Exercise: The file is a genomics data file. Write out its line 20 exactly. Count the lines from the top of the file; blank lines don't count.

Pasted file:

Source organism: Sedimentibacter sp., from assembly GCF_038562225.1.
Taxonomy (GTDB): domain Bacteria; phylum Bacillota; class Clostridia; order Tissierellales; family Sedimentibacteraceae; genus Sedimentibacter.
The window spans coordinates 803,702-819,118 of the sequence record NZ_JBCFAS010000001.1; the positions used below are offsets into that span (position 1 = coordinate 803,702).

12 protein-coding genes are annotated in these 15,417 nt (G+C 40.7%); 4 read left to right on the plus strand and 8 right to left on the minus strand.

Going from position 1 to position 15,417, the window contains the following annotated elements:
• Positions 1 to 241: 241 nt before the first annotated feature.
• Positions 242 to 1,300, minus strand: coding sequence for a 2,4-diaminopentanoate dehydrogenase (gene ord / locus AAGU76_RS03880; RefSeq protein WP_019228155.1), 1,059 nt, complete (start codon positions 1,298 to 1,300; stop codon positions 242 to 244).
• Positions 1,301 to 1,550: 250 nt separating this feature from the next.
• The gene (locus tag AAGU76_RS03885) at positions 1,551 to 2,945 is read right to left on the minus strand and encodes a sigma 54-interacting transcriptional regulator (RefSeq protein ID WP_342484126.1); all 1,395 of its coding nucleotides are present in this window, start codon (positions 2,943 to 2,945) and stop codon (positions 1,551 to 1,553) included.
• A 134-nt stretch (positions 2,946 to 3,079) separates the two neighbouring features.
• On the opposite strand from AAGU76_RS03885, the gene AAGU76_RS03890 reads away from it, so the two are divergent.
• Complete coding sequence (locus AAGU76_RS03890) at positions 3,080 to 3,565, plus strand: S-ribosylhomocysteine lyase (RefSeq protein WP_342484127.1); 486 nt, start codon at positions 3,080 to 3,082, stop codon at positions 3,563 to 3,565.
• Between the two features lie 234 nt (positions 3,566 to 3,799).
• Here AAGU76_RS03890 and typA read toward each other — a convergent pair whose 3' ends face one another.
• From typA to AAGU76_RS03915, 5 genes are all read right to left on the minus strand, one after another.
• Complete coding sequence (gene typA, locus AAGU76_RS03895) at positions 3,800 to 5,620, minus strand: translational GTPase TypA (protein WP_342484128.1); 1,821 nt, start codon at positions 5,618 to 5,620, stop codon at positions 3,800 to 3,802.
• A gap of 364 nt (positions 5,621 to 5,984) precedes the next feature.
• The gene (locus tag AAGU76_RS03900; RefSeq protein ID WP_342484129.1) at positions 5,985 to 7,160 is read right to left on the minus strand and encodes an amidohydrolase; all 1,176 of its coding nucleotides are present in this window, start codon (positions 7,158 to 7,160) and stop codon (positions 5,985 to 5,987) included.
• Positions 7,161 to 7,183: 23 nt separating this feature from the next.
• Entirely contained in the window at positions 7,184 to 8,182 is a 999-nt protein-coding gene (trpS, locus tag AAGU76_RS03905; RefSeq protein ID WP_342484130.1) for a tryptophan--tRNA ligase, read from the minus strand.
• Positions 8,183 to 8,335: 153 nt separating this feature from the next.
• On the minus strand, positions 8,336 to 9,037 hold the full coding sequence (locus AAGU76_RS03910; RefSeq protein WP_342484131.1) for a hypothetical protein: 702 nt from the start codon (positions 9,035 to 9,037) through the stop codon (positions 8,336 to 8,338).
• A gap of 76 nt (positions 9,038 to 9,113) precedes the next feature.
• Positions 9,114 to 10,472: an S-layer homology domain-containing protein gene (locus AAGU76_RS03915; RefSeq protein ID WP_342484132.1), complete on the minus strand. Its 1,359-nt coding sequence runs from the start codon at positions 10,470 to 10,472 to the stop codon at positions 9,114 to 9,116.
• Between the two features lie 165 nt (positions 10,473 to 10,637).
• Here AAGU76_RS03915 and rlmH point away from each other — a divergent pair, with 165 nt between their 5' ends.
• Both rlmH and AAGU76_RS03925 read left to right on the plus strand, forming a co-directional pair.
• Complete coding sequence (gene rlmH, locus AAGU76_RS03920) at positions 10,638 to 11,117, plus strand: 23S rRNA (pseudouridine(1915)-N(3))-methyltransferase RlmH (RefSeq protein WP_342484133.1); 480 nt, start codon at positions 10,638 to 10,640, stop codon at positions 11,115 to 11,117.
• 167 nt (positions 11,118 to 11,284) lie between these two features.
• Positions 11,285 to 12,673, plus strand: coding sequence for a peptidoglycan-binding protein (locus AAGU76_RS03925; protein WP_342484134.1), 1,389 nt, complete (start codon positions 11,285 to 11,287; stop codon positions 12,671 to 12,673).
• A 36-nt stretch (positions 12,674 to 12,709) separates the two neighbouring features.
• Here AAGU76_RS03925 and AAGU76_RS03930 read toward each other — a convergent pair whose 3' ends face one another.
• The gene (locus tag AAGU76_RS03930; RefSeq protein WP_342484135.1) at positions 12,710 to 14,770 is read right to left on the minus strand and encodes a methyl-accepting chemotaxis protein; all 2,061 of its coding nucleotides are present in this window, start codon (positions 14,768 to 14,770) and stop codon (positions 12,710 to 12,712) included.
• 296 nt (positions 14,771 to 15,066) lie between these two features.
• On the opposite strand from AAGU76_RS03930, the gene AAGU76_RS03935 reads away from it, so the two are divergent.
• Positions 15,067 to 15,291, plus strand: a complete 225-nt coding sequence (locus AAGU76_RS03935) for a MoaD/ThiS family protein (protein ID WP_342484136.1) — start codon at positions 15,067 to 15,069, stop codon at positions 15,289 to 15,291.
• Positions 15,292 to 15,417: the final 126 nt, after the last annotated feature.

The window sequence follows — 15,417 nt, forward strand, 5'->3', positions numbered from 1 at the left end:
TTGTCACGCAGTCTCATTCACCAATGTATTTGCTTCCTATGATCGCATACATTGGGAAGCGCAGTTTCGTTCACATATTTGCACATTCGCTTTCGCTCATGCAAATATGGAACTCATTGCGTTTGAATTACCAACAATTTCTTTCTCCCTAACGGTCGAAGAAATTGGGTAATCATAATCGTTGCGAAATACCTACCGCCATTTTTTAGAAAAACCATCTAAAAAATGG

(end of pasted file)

• Entirely contained in the window at positions 7,184 to 8,182 is a 999-nt protein-coding gene (trpS, locus tag AAGU76_RS03905; RefSeq protein ID WP_342484130.1) for a tryptophan--tRNA ligase, read from the minus strand.